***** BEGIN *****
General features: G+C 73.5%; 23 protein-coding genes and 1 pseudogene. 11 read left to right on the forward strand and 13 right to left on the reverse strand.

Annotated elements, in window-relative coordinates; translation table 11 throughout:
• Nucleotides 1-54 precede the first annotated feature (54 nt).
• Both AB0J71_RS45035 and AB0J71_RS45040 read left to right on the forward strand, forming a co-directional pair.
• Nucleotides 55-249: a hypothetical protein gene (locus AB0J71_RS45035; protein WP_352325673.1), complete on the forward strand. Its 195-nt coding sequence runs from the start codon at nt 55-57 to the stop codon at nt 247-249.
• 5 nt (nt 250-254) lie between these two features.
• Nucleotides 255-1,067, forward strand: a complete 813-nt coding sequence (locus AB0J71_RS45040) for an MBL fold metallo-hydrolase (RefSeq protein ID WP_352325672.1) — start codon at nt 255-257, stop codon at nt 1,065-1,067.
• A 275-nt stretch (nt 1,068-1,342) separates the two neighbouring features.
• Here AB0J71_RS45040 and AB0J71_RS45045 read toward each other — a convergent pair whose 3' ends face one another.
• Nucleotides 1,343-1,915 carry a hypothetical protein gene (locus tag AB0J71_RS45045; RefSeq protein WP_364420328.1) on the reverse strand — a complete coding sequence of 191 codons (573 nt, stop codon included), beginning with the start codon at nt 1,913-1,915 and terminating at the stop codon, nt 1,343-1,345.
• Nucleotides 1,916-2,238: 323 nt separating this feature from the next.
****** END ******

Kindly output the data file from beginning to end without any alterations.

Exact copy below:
General features: G+C 73.5%; 23 protein-coding genes and 1 pseudogene. 11 read left to right on the forward strand and 13 right to left on the reverse strand.

Annotated elements, in window-relative coordinates; translation table 11 throughout:
• Nucleotides 1-54 precede the first annotated feature (54 nt).
• Both AB0J71_RS45035 and AB0J71_RS45040 read left to right on the forward strand, forming a co-directional pair.
• Nucleotides 55-249: a hypothetical protein gene (locus AB0J71_RS45035; protein WP_352325673.1), complete on the forward strand. Its 195-nt coding sequence runs from the start codon at nt 55-57 to the stop codon at nt 247-249.
• 5 nt (nt 250-254) lie between these two features.
• Nucleotides 255-1,067, forward strand: a complete 813-nt coding sequence (locus AB0J71_RS45040) for an MBL fold metallo-hydrolase (RefSeq protein ID WP_352325672.1) — start codon at nt 255-257, stop codon at nt 1,065-1,067.
• A 275-nt stretch (nt 1,068-1,342) separates the two neighbouring features.
• Here AB0J71_RS45040 and AB0J71_RS45045 read toward each other — a convergent pair whose 3' ends face one another.
• Nucleotides 1,343-1,915 carry a hypothetical protein gene (locus tag AB0J71_RS45045; RefSeq protein WP_364420328.1) on the reverse strand — a complete coding sequence of 191 codons (573 nt, stop codon included), beginning with the start codon at nt 1,913-1,915 and terminating at the stop codon, nt 1,343-1,345.
• Nucleotides 1,916-2,238: 323 nt separating this feature from the next.